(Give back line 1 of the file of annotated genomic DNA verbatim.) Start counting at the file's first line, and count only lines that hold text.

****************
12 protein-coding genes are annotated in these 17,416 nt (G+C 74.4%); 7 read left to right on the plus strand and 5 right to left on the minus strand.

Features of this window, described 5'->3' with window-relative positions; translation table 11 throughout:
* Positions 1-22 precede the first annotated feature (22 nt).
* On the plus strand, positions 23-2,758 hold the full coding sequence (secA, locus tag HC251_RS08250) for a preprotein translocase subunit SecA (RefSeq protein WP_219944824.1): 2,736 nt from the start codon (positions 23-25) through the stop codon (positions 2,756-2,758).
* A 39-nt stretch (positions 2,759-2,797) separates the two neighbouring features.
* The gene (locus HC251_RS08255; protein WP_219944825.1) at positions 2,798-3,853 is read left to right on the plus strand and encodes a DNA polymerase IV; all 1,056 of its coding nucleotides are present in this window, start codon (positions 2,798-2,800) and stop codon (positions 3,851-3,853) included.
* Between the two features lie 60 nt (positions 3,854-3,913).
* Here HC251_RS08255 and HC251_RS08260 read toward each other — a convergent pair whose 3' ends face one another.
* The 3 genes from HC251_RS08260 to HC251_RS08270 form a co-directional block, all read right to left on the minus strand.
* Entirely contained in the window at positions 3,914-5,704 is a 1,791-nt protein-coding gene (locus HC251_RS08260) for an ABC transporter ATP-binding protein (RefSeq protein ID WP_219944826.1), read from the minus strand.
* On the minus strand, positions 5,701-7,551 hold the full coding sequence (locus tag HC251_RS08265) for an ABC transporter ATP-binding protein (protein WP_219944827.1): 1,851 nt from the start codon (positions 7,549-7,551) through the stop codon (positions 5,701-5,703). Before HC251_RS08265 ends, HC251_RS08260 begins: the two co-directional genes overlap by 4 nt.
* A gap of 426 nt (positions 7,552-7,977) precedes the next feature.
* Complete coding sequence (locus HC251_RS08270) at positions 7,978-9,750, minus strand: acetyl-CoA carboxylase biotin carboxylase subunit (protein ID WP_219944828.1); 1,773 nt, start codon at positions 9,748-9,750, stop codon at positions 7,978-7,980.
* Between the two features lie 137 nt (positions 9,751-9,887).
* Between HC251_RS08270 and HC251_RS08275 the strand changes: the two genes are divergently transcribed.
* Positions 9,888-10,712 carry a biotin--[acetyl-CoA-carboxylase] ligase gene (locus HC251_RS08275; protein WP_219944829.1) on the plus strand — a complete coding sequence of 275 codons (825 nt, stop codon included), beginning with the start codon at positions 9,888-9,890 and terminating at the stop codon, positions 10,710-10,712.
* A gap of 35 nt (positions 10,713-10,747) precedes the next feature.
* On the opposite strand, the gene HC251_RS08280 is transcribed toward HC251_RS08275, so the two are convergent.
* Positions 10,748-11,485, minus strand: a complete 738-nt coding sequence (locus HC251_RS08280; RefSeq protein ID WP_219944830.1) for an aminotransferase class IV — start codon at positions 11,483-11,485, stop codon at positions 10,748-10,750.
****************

12 protein-coding genes are annotated in these 17,416 nt (G+C 74.4%); 7 read left to right on the plus strand and 5 right to left on the minus strand.